Project by Stephanie Marsh
You will need:
Approx 4 x 1m fabric
Approx 2M plain fabric
Approx 2m plain sheeting
Pins and Needles
Rotary Cutter (optional)
Cutting Mat (optional)
Quilters Ruler (optional)
Iron and Ironing Board
1. First of all you need to decide how big you want the quilt to be, each puff is 4” square. The finished size will be divisible by 4 with ½ inch on all sides for the binding.
2. Once you have decided on the finished size work out how many puffs you need by dividing the finished width by 4 and then the length by 4, times theses and that will be how many puffs you need.
3. Now work out how you would like the layout of your puffs, see below. Mine was 13 x 10, totalling 130 puffs. Using 4 fabrics I cut out 33 squares in 2 of the colours and 32 squares in the other two colours.
A. Feathers – 33 B. Gingham – 33 C. Flowers – 32 D. Commets – 32
4. Cut out 130 6 inch squares from the plain sheeting and 5 inch squares in the 4 fabrics (see numbers above. For quickness and accuracy I found it best to use a rotary cutter, mat and quilters ruler.
5. Take one of the back squares and place it in the back of one of the front squares, wrong sides together.
6. From the right side of the front square match and pin the corners together.
7. Take up the excess of the front square fabric by forming a pleat, pin into place, ensuring you fold all the pleats in the same direction throughout. Pin all the patches, or a row at a time as it can use a lot of pins.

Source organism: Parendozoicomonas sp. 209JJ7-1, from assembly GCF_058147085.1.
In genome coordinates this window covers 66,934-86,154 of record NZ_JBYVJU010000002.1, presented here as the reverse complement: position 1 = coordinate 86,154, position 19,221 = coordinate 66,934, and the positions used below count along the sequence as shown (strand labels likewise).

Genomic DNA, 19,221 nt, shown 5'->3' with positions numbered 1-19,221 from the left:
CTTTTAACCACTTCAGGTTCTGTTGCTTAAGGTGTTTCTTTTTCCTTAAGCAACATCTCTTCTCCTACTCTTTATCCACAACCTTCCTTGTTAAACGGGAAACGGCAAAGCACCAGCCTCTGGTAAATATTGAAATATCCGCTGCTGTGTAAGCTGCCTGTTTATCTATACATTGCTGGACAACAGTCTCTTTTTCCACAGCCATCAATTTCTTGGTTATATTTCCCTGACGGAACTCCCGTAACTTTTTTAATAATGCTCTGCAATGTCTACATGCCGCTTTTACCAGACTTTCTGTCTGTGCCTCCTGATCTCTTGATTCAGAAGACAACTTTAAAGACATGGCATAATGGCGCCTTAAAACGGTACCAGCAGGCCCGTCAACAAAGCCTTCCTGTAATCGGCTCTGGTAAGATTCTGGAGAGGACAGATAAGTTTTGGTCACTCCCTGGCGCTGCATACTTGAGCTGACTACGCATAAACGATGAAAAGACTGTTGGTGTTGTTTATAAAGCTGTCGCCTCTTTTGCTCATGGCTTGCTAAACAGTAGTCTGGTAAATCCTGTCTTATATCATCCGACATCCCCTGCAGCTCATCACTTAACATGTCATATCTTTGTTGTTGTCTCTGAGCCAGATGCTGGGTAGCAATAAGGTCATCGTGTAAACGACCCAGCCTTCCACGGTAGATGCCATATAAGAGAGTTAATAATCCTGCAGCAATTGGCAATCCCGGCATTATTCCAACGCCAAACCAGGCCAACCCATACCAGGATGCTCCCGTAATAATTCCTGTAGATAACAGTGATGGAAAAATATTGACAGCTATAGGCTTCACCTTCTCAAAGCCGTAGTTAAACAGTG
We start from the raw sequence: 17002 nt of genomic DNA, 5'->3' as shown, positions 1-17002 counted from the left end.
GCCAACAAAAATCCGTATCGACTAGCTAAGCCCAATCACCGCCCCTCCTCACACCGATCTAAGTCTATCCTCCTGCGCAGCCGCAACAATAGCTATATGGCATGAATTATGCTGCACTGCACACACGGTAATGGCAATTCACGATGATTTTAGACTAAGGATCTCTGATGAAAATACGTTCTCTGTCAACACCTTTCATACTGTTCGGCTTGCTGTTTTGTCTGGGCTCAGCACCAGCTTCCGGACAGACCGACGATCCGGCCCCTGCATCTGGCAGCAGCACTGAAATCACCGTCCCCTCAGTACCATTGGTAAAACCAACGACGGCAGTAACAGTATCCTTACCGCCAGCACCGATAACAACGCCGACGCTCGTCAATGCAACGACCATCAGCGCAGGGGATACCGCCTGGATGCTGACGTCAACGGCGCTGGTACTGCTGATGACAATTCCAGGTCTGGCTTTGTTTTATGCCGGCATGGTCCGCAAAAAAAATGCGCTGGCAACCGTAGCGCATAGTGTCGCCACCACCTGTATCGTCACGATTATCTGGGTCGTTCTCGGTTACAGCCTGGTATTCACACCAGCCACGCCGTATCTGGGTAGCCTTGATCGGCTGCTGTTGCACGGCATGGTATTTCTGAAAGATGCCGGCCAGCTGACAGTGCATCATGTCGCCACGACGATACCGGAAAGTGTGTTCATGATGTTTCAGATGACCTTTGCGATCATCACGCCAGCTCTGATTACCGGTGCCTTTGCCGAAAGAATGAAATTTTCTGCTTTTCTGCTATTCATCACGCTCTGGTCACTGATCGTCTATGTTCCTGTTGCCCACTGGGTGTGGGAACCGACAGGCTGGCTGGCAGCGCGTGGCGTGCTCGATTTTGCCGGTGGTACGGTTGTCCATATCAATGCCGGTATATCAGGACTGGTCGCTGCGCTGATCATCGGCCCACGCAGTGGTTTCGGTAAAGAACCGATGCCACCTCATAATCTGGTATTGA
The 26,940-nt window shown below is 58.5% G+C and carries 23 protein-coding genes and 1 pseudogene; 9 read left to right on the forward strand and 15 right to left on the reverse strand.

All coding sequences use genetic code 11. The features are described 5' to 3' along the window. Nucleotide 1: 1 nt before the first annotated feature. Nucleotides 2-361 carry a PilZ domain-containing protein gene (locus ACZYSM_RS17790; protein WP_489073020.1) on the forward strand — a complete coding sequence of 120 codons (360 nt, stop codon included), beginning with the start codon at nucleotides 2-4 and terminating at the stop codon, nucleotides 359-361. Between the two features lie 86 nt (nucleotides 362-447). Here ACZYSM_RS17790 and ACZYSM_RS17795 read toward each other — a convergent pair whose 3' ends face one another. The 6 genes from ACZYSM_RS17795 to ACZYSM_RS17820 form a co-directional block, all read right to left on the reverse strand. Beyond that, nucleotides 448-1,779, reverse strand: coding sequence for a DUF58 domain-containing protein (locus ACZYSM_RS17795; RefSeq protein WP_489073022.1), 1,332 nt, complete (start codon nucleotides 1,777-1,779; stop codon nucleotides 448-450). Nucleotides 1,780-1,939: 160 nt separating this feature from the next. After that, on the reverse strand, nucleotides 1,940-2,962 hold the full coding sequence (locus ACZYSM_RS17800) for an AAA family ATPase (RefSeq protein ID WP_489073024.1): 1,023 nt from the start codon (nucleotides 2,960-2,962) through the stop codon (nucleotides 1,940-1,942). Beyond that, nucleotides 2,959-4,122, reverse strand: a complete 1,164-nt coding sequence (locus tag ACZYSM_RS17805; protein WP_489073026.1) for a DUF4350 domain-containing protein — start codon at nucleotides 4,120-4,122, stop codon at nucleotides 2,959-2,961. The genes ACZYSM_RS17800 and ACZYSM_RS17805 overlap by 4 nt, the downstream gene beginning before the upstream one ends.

8. Now lay them out as the finished design.
9. Sew each patch together to form the rows, you also need to sew closed the edges that don’t have any patches on any of their sides, this is to keep the stuffing in place. Press all the seam allowances in once direction. On the following row press them in the other direction and continue in opposite directions from the row above, this is so you can lock the patches together when sewing the rows together.
10. Now sew the rows together, checking that you have them in the right order.
11. Make a small cut in the back of every back patch, only about 1.5 inches.
12. Stuff each patch with the same amount of toy stuffing, to make sure I had an even stuff over all the puffs, I used 10g in each one. You can vary this, depending on how firm you want them.
13. Stitch each slit closed by hand, this doesn’t have to be neat, an overstitch will be enough.
14. Place the plain fabric, right side down on a flat surface, lay the quilt on top of it, right side up. Pin in place in-between the puffs. You may find it easier to work with if you either use safety pins or tack in place between some of the puffs.
15. Place to one side.
16. From the remaining top fabric cut 4 inch wide strips, enough to go around the outside of the quilt. You may need to join some strips.
17. Fold the strips in half lengthways, wrong sides together. Pin and stitch these around the quilt enclosing, raw edges matching. Due to the bulkiness of the quilt, I found it easier to sew these on by hand using a back stitch.
18. Fold the strip over, enclosing all the raw edges then hand stitch in place. I found it best to do the long edges first, then the short edges. At either end enclose the raw edges.
To see more from Stephanie, follow her on Instagram @stephanie_j_marsh
Made by Stephanie Marsh for The Craft Cotton Company 2020